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I have one back ordered to replace my rack G90 wireless, going minimal. Anyone have one out in the field yet? Andy from L6 had one he was using to demo the Helix, and it looked, and performed so nice, I ordered the thing.

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I'm very interested in this also but I've seen several posts hinting that they're expected to ship in May.

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I have one back ordered to replace my rack G90 wireless, going minimal. Anyone have one out in the field yet? Andy from L6 had one he was using to demo the Helix, and it looked, and performed so nice, I ordered the thing.

Definitely going to pick one of these up. I have used other manufacturers' crappy versions of this type of implementation of wireless (no battery powered belt pack required). Even though the quality and the wireless tech were not impressive, not requiring a cable running to a belt pack is incredibly convenient. Additionally, I have always found the cord running out to the belt pack to be a primary point of failure with the old style wireless units (the jacks on the belt pack and the connecting cables go bad). It appears Line6 has managed to make an affordable model with good modern wireless technology, add to that that it actually recharges the battery from the base unit. Great idea and a good place to park the transmitter during breaks! Better mechanical design less prone to failure, easier to use, and green and economical -- wireless units eat batteries for breakfast, lunch, and dinner. I am all over this thing when it comes out next month (hopefully).

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Yes, and I'm sick of going thru batteries. Between my G90 belt pack, and Shure IEM (9volts), I'm spending a small fortune. I'm sick of 2 belt packs on my strap. I've had the 'guitar bug' but that is old technology, and would cut in an out during a set. Between the 16 Led Par Cans with wireless control, the IEM's and other various stage interference I need something reliable, and the G90 delivers. I just hope the G10 is as foolproof.

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G10 is really cool and dead simple to use, but it's important to understand that it's designed for home, practice spaces, and smaller venues. Don't expect to run around a big theater with no dropouts. Also, ease of use was paramount, at the expense of manual channel selection. So if two band members each have a G10, everything needs to be powered up and paired in the right order, otherwise there's a chance of transmitters pairing to the wrong receiver. You can run multiple G10s simultaneously if you're careful, but it's intended to be used solo.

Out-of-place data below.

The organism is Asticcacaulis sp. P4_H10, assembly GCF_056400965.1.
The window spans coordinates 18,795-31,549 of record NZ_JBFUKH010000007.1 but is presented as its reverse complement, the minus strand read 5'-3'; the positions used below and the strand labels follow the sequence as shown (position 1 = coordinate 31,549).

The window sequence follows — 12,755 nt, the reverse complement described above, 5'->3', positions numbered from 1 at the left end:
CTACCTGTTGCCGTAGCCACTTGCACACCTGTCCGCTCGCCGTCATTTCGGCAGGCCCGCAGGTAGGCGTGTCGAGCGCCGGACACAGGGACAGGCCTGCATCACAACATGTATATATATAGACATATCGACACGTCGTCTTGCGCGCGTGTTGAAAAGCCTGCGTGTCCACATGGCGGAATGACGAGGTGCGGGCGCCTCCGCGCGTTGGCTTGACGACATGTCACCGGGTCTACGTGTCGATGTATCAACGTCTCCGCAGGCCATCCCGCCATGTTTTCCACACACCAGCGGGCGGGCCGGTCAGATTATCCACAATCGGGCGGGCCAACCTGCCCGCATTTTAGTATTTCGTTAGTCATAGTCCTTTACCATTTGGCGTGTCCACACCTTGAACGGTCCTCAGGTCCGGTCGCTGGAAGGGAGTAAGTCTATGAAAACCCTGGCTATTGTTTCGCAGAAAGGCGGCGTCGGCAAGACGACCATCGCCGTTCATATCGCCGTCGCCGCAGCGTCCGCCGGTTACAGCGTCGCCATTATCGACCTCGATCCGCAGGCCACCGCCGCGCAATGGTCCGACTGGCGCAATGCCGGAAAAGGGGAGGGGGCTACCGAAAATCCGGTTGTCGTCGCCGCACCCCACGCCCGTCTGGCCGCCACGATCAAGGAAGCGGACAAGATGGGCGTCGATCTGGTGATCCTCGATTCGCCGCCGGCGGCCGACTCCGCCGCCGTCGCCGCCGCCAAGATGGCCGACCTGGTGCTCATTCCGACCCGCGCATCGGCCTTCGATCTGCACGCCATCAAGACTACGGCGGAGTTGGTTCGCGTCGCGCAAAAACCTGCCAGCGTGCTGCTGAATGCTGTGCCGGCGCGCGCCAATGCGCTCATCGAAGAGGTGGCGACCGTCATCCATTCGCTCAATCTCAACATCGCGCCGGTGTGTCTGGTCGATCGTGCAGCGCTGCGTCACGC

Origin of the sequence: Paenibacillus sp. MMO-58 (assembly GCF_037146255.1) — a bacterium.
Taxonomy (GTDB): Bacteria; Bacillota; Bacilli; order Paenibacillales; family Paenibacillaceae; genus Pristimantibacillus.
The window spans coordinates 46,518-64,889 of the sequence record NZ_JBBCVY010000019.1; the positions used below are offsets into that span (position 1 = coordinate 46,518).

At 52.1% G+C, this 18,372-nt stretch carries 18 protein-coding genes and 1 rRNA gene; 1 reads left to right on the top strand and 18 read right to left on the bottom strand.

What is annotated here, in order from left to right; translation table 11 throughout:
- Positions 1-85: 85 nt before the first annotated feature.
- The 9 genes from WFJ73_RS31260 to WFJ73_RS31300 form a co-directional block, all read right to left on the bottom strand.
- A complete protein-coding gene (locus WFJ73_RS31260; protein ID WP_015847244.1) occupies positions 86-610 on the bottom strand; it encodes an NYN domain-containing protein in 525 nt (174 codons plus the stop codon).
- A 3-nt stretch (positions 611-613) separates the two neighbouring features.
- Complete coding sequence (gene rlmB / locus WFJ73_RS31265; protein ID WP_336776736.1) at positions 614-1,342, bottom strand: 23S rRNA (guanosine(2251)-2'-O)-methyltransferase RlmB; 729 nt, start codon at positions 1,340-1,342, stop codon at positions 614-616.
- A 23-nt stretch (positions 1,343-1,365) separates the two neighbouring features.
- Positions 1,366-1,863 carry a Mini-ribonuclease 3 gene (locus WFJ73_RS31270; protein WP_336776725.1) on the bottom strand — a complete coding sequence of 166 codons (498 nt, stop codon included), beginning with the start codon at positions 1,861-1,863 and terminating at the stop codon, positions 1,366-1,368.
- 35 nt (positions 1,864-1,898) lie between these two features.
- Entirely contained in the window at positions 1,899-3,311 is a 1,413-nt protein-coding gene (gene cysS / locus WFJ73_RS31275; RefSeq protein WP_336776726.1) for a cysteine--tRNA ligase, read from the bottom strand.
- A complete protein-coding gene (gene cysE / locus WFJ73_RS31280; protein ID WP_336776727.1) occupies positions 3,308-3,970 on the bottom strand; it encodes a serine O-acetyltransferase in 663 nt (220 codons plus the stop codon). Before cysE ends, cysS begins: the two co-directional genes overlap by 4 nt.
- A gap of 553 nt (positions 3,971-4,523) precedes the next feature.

For larger venues and tours, we strongly recommend G30/50/55/70/75/90. I swear it's not an upsell thing.

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The two things that excite me the most about the G10 are the convenience and that it's digital.  

 

I'm a home player and I currently use a Samson SR-2, which I've owned since 1991.  It goes through 9V batteries fairly quickly but works fine with rechargeable batteries so that's not really a big concern.  The biggest downfall of my system is interference.  Just playing in my house I have to know which areas to avoid and the best places to stand.

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G10 is really cool and dead simple to use, but it's important to understand that it's designed for home, practice spaces, and smaller venues. Don't expect to run around a big theater with no dropouts. Also, ease of use was paramount, at the expense of manual channel selection. So if two band members each have a G10, everything needs to be powered up and paired in the right order, otherwise there's a chance of transmitters pairing to the wrong receiver. You can run multiple G10s simultaneously if you're careful, but it's intended to be used solo.

 

For larger venues and tours, we strongly recommend G30/50/55/70/75/90. I swear it's not an upsell thing.

I currently have been using the G90 for a couple of years. Zero issues, except batteries. I don't stray too far from my mic onstage, and the only other wireless would be the Shure IEM's. Could the Shure interfere with the G10? I'm thinking not. My only reason for the G10 would be simplifying my rig. Wouldn't have to bring the rack with KPA/G90.